A court exonerated three journalists—Katerina Thoidou, Tasos Anastasiadis and me—from the socialist newspaper Workers’ Solidarity on Thursday of last week.
Workers’ Solidarity is Socialist Worker’s sister publication in Greece. We were being sued for defamation by a fascist lawyer who was out to shut us down. If he had won, he would have demanded a huge £40,000 in compensation.
Our victory was won through a long campaign that won the support of many unions and local authorities.
That’s because the trial brought together three important struggles—against racism, against the fascists and for the freedom of the press.
The media workers’ union opposed the law that was used against us from the beginning. They held massive strikes and protests against the closure of state broadcaster ERT on Wednesday of last week—then on Thursday their union leader spoke in court in our defence.
The story starts in 2010, when the then-government of Labour-type party Pasok introduced a law that would allow some children of immigrants to claim Greek citizenship.
It was very limited, excluding the children of undocumented migrants among others. But it opened a crack in Greece’s anti-immigrant laws and the right campaigned against it bitterly.
Lawyer Ioannis Andriopoulos took the fight to the country’s highest court, the state council. He argued that the law was unconstitutional.
The court agreed, accepting racist arguments that a “flood” of people would claim nationality and that “Greek blood” should be more important than being born in Greece.
By this time the Tory party, New Democracy, was in government and rushed to scrap the law before the decision was even made official.
That’s when we wrote an article, saying that Andriopoulos was a fascist lawyer and that he was part of the campaign against the law—a campaign led by the fascist parties Laos and Golden Dawn.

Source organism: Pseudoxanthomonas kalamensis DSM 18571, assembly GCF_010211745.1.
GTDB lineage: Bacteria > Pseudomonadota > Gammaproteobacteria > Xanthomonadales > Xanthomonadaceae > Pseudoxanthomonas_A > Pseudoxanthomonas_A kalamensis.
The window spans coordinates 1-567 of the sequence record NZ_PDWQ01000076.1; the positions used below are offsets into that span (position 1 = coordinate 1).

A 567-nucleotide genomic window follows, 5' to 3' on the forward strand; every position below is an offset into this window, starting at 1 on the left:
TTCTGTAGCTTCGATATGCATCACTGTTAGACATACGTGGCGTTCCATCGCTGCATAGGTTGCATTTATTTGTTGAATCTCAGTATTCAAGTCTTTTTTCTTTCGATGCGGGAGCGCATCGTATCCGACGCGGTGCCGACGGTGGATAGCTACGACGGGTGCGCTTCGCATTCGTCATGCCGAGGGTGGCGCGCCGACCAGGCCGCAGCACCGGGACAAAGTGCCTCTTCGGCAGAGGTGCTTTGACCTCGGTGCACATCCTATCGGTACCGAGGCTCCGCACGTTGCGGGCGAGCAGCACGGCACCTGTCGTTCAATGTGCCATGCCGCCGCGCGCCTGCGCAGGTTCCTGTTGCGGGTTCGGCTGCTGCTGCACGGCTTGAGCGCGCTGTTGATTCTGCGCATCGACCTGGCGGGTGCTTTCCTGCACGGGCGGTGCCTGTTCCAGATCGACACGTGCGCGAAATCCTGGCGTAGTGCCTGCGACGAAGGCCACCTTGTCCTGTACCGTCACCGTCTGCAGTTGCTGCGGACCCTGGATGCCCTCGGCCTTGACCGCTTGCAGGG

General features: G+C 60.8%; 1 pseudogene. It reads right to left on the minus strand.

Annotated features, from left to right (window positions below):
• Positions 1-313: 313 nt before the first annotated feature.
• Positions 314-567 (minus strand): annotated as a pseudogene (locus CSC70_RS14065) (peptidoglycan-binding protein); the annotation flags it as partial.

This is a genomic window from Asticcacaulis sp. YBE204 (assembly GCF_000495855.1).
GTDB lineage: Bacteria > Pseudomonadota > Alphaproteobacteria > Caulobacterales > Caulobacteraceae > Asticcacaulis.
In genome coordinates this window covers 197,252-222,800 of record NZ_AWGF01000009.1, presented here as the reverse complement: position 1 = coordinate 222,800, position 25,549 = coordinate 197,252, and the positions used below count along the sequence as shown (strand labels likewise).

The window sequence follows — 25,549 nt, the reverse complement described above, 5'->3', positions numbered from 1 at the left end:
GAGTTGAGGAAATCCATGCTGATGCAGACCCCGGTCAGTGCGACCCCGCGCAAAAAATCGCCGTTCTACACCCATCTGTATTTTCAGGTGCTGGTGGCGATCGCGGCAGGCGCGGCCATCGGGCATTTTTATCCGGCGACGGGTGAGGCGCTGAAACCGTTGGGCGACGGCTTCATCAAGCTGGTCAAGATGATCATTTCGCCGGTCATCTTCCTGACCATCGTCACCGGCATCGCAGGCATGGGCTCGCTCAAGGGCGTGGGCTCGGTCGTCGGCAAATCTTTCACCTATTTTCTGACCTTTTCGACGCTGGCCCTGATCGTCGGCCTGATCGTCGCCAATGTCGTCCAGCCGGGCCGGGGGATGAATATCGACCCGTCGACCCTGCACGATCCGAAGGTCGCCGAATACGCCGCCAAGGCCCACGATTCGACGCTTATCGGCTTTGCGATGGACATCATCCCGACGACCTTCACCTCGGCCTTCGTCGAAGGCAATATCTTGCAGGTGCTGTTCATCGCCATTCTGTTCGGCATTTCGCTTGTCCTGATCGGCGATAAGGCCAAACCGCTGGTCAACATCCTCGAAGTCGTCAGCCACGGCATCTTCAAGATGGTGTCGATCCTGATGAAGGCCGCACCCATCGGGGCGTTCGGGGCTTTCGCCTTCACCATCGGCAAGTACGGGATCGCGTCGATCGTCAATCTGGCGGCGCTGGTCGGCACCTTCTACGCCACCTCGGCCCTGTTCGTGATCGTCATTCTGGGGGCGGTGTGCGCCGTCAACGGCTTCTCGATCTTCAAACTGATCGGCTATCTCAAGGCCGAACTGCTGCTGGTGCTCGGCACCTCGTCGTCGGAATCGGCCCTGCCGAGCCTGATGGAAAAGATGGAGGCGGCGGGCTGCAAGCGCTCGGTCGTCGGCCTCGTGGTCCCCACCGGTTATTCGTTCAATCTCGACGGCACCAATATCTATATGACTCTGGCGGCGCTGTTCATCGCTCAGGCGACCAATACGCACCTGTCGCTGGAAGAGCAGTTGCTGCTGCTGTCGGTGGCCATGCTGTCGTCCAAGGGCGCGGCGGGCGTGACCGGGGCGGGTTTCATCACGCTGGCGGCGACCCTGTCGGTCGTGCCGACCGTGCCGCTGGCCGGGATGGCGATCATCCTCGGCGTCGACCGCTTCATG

He denied that he was a fascist, and that he was acting on anything other than his own initiative. But as his notoriety grew his links to the fascists became more evident.
He was hired as an adviser to a Golden Dawn MP—who is now facing charges of running a criminal gang as part of the ongoing judicial investigation into Golden Dawn.
We were able to argue in court that his links to Golden Dawn were obvious, and that what we had written was true.
Andriopoulos wanted to shut us down because we have been so active in fighting the fascists, particularly through Keerfa—the Movement Against Racism and the Fascist Threat.
The ongoing investigation into Golden Dawn that we campaigned for is now becoming a real crisis for the government. It is amassing lots of clear evidence that its MPs and leading cadre have led and carried out many racist attacks on immigrants.
But for a long time these fascist thugs had immunity because of links between their leaders and people at the top of the establishment—including the large right wing of New Democracy.
Huge protests and strikes after the murder of anti-fascist rapper Pavlos Fyssas made the investigation possible.
Now prime minister Antonis Samaras can’t go back and pretend that the Nazis weren’t criminals. He knows there would be uproar if he stopped the investigation.
But he also has a large section of his party that doesn’t want the investigation at all.
This common knowledge was brought into the open in March when video footage was released of the cabinet secretary in discussion with Golden Dawn’s acting leader.
Samaras has neither the will nor the ability to take on these far right elements. He is trying every trick in the book to hold his parliamentary majority together, avoiding votes wherever possible.
And after the Tories came second to radical left party Syriza in the European elections all the talk has been of an early election, perhaps this autumn or next spring.
As well as being a blow to Golden Dawn this will be a big problem for the government. And we will be at the centre of it.
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